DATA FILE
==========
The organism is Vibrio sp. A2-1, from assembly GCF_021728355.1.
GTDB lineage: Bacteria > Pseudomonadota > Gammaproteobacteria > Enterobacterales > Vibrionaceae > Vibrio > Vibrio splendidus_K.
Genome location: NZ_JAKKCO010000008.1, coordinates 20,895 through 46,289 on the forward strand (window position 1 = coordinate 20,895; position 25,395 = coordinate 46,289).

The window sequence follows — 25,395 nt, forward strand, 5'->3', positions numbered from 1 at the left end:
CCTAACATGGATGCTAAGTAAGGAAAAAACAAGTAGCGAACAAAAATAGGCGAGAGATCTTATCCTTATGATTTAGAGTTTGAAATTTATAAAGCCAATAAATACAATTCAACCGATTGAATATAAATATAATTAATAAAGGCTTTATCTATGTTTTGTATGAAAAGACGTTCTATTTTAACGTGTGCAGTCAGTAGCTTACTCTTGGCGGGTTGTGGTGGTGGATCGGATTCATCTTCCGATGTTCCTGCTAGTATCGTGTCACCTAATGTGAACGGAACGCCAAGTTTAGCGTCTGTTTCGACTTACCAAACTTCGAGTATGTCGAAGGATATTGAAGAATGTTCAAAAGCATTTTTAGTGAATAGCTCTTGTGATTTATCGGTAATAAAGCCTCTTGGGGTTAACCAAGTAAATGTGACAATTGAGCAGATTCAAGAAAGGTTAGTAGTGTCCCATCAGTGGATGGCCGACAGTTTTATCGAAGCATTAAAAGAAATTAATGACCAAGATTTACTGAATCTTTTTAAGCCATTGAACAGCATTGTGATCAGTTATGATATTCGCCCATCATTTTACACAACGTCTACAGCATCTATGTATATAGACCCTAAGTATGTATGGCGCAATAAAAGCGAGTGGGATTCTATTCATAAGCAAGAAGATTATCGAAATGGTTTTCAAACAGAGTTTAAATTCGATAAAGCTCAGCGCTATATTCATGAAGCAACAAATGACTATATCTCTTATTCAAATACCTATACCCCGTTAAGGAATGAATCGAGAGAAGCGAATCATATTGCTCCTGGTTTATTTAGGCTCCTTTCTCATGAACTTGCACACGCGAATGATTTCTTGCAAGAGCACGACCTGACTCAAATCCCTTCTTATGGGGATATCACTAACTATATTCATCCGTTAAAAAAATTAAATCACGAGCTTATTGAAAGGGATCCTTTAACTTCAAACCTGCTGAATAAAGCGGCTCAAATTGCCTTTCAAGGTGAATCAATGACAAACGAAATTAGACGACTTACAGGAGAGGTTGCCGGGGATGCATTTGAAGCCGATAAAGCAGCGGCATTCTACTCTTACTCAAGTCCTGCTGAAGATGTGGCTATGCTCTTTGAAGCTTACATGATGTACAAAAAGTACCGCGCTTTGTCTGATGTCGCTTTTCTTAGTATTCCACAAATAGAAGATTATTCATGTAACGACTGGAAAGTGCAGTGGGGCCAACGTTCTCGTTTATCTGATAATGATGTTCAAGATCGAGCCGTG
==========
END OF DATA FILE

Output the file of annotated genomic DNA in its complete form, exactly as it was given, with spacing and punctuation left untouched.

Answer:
The organism is Vibrio sp. A2-1, from assembly GCF_021728355.1.
GTDB lineage: Bacteria > Pseudomonadota > Gammaproteobacteria > Enterobacterales > Vibrionaceae > Vibrio > Vibrio splendidus_K.
Genome location: NZ_JAKKCO010000008.1, coordinates 20,895 through 46,289 on the forward strand (window position 1 = coordinate 20,895; position 25,395 = coordinate 46,289).

The window sequence follows — 25,395 nt, forward strand, 5'->3', positions numbered from 1 at the left end:
CCTAACATGGATGCTAAGTAAGGAAAAAACAAGTAGCGAACAAAAATAGGCGAGAGATCTTATCCTTATGATTTAGAGTTTGAAATTTATAAAGCCAATAAATACAATTCAACCGATTGAATATAAATATAATTAATAAAGGCTTTATCTATGTTTTGTATGAAAAGACGTTCTATTTTAACGTGTGCAGTCAGTAGCTTACTCTTGGCGGGTTGTGGTGGTGGATCGGATTCATCTTCCGATGTTCCTGCTAGTATCGTGTCACCTAATGTGAACGGAACGCCAAGTTTAGCGTCTGTTTCGACTTACCAAACTTCGAGTATGTCGAAGGATATTGAAGAATGTTCAAAAGCATTTTTAGTGAATAGCTCTTGTGATTTATCGGTAATAAAGCCTCTTGGGGTTAACCAAGTAAATGTGACAATTGAGCAGATTCAAGAAAGGTTAGTAGTGTCCCATCAGTGGATGGCCGACAGTTTTATCGAAGCATTAAAAGAAATTAATGACCAAGATTTACTGAATCTTTTTAAGCCATTGAACAGCATTGTGATCAGTTATGATATTCGCCCATCATTTTACACAACGTCTACAGCATCTATGTATATAGACCCTAAGTATGTATGGCGCAATAAAAGCGAGTGGGATTCTATTCATAAGCAAGAAGATTATCGAAATGGTTTTCAAACAGAGTTTAAATTCGATAAAGCTCAGCGCTATATTCATGAAGCAACAAATGACTATATCTCTTATTCAAATACCTATACCCCGTTAAGGAATGAATCGAGAGAAGCGAATCATATTGCTCCTGGTTTATTTAGGCTCCTTTCTCATGAACTTGCACACGCGAATGATTTCTTGCAAGAGCACGACCTGACTCAAATCCCTTCTTATGGGGATATCACTAACTATATTCATCCGTTAAAAAAATTAAATCACGAGCTTATTGAAAGGGATCCTTTAACTTCAAACCTGCTGAATAAAGCGGCTCAAATTGCCTTTCAAGGTGAATCAATGACAAACGAAATTAGACGACTTACAGGAGAGGTTGCCGGGGATGCATTTGAAGCCGATAAAGCAGCGGCATTCTACTCTTACTCAAGTCCTGCTGAAGATGTGGCTATGCTCTTTGAAGCTTACATGATGTACAAAAAGTACCGCGCTTTGTCTGATGTCGCTTTTCTTAGTATTCCACAAATAGAAGATTATTCATGTAACGACTGGAAAGTGCAGTGGGGCCAACGTTCTCGTTTATCTGATAATGATGTTCAAGATCGAGCCGTG